“I had never seen a cookbook. My mother didn’t use them,” Pender wrote. “Its name, I will never forget, was ‘Great American Cookbook.’ It had everything, how to serve, how to cook, how to plan meals, how to set the table, how to do everything, an encyclopedia of cooking preparation.”
Miss Betty demanded that Pender study the book like it was his lessons. By about 1936, the cook’s job was sinking in deeply.
“I studied so hard I began to have dreams about it at night,” Pender wrote. “In the first three years after I began to cook, I learned to adjust to a lifestyle that was to be different for the rest of my life. I was taught discipline, class, self-respect, honor, self-control and how to be a gentleman, to be the best at what I did, to be creative in my work,to believe in myself and, most of all, to stand up for what I believed.”
“All this was taught me by the woman that I worked for as a cook in a sporting house, a house of the evening,” Pender wrote. “Some call it a Cat House. Miss Betty was the madam. I was the first and only male, white or black, that ever worked for her. She raised me from the age of 18. I grew up there. I didn’t have anybody to talk to because there were no blacks there except the maids. She taught me everything I know. She taught me how to be a gentleman and she taught me about life. She told me the things that would happen to me in life if I carried myself straight and did what I was supposed to do, fought for what I believed in, stood up for my rights, never took anything for granted, aimed for the best, set my priorities high and didn’t settle for second-best. She taught me all these things.”
Powell demanded that Pender finish school. She showed him the world.
Powell took Pender to Florida, to New York City and to Europe.
Pender joined the Army and served from 1944-46 in Oahu, Guam, Saipan, the Philippines and Okinawa during World War II.
After Powell’s death in 1946, Pender started the Veteran Cab Co. with Milton Fitch, Albert Wingate, Chris Leach and Albert Gay but decided to head to California in 1947 and worked around Palm Springs, where he still lives today.
Pender was a much-sought-after cook for some of the most famous people in the entertainment industry, but it wasn’t long before he met Gerald Ford and his wife, Betty. The couple was building a home in the desert and they hired Pender.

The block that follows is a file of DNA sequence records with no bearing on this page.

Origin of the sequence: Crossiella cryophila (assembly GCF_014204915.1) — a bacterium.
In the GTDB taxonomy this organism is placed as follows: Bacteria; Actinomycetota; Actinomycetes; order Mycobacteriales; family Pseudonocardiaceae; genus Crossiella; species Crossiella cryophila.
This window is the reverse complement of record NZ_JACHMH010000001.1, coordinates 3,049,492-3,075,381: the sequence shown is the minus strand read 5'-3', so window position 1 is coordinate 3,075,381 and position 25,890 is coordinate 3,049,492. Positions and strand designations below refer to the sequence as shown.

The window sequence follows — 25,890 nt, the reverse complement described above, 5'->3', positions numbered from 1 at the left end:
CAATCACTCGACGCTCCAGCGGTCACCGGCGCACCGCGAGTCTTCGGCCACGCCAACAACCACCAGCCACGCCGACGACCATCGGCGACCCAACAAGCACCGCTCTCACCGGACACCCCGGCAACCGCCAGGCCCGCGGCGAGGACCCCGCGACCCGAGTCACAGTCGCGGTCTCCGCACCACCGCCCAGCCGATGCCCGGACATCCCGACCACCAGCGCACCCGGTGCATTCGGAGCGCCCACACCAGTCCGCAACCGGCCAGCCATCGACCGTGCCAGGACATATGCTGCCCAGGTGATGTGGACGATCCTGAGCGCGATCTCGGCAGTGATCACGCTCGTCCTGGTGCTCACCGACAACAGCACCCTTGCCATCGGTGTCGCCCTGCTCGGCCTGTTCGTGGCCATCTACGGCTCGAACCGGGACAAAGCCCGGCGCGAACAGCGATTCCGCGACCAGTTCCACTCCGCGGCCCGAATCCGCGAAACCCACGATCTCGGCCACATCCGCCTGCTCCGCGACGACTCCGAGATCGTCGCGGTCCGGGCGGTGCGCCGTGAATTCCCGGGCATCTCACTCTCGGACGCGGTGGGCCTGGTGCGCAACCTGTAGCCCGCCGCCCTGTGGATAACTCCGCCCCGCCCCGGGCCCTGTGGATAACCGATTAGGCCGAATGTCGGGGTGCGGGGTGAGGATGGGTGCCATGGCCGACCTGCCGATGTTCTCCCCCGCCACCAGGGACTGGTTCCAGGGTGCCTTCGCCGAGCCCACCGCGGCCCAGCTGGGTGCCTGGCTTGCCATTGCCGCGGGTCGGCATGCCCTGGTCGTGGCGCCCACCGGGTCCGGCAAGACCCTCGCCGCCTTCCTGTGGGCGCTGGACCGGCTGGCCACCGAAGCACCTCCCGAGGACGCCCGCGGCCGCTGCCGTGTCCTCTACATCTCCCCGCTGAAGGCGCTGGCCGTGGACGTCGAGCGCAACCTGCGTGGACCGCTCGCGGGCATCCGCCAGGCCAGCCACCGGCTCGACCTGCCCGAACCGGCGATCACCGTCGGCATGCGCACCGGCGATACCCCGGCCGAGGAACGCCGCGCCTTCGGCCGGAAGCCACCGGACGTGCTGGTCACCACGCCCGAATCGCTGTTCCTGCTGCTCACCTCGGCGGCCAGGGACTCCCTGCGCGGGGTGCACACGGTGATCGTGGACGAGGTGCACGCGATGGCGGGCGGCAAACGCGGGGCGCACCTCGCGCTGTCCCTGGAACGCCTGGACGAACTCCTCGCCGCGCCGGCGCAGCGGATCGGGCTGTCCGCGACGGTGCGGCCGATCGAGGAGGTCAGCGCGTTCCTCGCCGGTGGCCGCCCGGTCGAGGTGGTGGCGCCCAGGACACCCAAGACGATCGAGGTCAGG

“Well, I was the chef for the president and Mrs. Ford and I didn’t feel out of place. I enjoyed it, Pender wrote. “There were always interesting things going on in the house. Heads of states, senators, ambassadors, royalty from England, the emperor and empress of Japan.”
“I have a copy of a letter of recommendation that Gerald Ford wrote for him when Mr. Ford and his wife decided to retire in Connecticut and Daddy didn’t want to go back to the cold country and he wanted to stay in Palm Springs,” Davis said. “He attended Gerald Ford’s funeral. He had a birthday party for his 100th birthday and Obama took pictures with him. My youngest daughter has pictures of Daddy taken with Jimmy Carter.”
Davis said her father’s life is remarkable.
“He was born and raised in the same atmosphere, yet he went on to become acquainted with several presidents. I think that is significant,” Davis said. “You can be all you want to be. All you have to do is want it and work for it. I wanted my great-grandson to realize that he doesn’t have to be a little black boy that grows up to sell drugs on the corner. He can be anybody, even president of the United States. I think education is everything, and I am hoping that if I can put some relevancy to my great-grandchildren now, they will aspire to be somebody, to make something of themselves.”